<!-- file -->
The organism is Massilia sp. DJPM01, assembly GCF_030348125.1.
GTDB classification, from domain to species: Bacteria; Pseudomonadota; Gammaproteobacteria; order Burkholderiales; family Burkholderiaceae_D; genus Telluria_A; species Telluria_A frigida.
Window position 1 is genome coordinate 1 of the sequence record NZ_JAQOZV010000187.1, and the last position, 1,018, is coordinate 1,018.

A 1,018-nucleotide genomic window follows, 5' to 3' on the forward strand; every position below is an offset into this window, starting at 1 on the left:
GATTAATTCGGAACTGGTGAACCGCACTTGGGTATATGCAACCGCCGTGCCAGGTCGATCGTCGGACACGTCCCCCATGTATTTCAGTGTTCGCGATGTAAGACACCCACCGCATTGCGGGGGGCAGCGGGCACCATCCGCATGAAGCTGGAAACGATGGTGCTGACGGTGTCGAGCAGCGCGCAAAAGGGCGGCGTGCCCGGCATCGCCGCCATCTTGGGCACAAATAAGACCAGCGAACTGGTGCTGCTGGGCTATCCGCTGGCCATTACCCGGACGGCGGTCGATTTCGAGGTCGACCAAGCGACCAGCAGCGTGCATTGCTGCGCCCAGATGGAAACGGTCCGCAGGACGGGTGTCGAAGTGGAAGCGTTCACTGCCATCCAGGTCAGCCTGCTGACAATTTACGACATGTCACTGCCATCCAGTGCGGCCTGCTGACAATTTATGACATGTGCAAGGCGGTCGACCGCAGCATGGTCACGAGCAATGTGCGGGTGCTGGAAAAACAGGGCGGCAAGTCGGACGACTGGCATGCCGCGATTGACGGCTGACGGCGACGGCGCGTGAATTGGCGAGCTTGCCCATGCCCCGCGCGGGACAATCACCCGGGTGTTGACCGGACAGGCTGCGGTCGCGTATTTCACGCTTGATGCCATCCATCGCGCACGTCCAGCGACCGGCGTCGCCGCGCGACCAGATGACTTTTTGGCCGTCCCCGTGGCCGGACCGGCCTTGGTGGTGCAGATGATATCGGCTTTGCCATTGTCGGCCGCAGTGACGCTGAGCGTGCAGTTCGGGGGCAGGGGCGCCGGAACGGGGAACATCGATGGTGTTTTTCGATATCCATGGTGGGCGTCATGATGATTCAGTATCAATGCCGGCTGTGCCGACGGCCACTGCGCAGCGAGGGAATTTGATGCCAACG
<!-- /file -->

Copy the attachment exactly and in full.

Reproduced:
The organism is Massilia sp. DJPM01, assembly GCF_030348125.1.
GTDB classification, from domain to species: Bacteria; Pseudomonadota; Gammaproteobacteria; order Burkholderiales; family Burkholderiaceae_D; genus Telluria_A; species Telluria_A frigida.
Window position 1 is genome coordinate 1 of the sequence record NZ_JAQOZV010000187.1, and the last position, 1,018, is coordinate 1,018.

A 1,018-nucleotide genomic window follows, 5' to 3' on the forward strand; every position below is an offset into this window, starting at 1 on the left:
GATTAATTCGGAACTGGTGAACCGCACTTGGGTATATGCAACCGCCGTGCCAGGTCGATCGTCGGACACGTCCCCCATGTATTTCAGTGTTCGCGATGTAAGACACCCACCGCATTGCGGGGGGCAGCGGGCACCATCCGCATGAAGCTGGAAACGATGGTGCTGACGGTGTCGAGCAGCGCGCAAAAGGGCGGCGTGCCCGGCATCGCCGCCATCTTGGGCACAAATAAGACCAGCGAACTGGTGCTGCTGGGCTATCCGCTGGCCATTACCCGGACGGCGGTCGATTTCGAGGTCGACCAAGCGACCAGCAGCGTGCATTGCTGCGCCCAGATGGAAACGGTCCGCAGGACGGGTGTCGAAGTGGAAGCGTTCACTGCCATCCAGGTCAGCCTGCTGACAATTTACGACATGTCACTGCCATCCAGTGCGGCCTGCTGACAATTTATGACATGTGCAAGGCGGTCGACCGCAGCATGGTCACGAGCAATGTGCGGGTGCTGGAAAAACAGGGCGGCAAGTCGGACGACTGGCATGCCGCGATTGACGGCTGACGGCGACGGCGCGTGAATTGGCGAGCTTGCCCATGCCCCGCGCGGGACAATCACCCGGGTGTTGACCGGACAGGCTGCGGTCGCGTATTTCACGCTTGATGCCATCCATCGCGCACGTCCAGCGACCGGCGTCGCCGCGCGACCAGATGACTTTTTGGCCGTCCCCGTGGCCGGACCGGCCTTGGTGGTGCAGATGATATCGGCTTTGCCATTGTCGGCCGCAGTGACGCTGAGCGTGCAGTTCGGGGGCAGGGGCGCCGGAACGGGGAACATCGATGGTGTTTTTCGATATCCATGGTGGGCGTCATGATGATTCAGTATCAATGCCGGCTGTGCCGACGGCCACTGCGCAGCGAGGGAATTTGATGCCAACG